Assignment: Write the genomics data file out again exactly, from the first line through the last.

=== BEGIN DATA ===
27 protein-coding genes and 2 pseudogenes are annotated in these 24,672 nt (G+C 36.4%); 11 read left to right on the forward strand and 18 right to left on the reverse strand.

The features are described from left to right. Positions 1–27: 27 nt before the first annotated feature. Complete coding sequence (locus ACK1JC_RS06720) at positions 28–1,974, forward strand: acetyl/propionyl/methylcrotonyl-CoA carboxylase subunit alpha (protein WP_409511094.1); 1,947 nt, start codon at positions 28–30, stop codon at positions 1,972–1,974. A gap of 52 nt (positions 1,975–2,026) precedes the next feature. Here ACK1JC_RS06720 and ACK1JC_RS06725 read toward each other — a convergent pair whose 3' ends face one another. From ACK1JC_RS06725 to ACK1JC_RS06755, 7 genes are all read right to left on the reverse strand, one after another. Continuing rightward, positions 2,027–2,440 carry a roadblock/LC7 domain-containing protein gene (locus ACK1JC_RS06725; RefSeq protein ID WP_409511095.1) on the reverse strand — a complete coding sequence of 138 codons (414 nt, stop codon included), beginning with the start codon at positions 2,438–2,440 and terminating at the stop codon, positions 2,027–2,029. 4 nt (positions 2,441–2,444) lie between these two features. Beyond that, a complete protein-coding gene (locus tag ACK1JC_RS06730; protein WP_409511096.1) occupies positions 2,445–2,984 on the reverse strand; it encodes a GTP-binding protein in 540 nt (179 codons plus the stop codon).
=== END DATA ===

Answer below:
27 protein-coding genes and 2 pseudogenes are annotated in these 24,672 nt (G+C 36.4%); 11 read left to right on the forward strand and 18 right to left on the reverse strand.

The features are described from left to right. Positions 1–27: 27 nt before the first annotated feature. Complete coding sequence (locus ACK1JC_RS06720) at positions 28–1,974, forward strand: acetyl/propionyl/methylcrotonyl-CoA carboxylase subunit alpha (protein WP_409511094.1); 1,947 nt, start codon at positions 28–30, stop codon at positions 1,972–1,974. A gap of 52 nt (positions 1,975–2,026) precedes the next feature. Here ACK1JC_RS06720 and ACK1JC_RS06725 read toward each other — a convergent pair whose 3' ends face one another. From ACK1JC_RS06725 to ACK1JC_RS06755, 7 genes are all read right to left on the reverse strand, one after another. Continuing rightward, positions 2,027–2,440 carry a roadblock/LC7 domain-containing protein gene (locus ACK1JC_RS06725; RefSeq protein ID WP_409511095.1) on the reverse strand — a complete coding sequence of 138 codons (414 nt, stop codon included), beginning with the start codon at positions 2,438–2,440 and terminating at the stop codon, positions 2,027–2,029. 4 nt (positions 2,441–2,444) lie between these two features. Beyond that, a complete protein-coding gene (locus tag ACK1JC_RS06730; protein WP_409511096.1) occupies positions 2,445–2,984 on the reverse strand; it encodes a GTP-binding protein in 540 nt (179 codons plus the stop codon).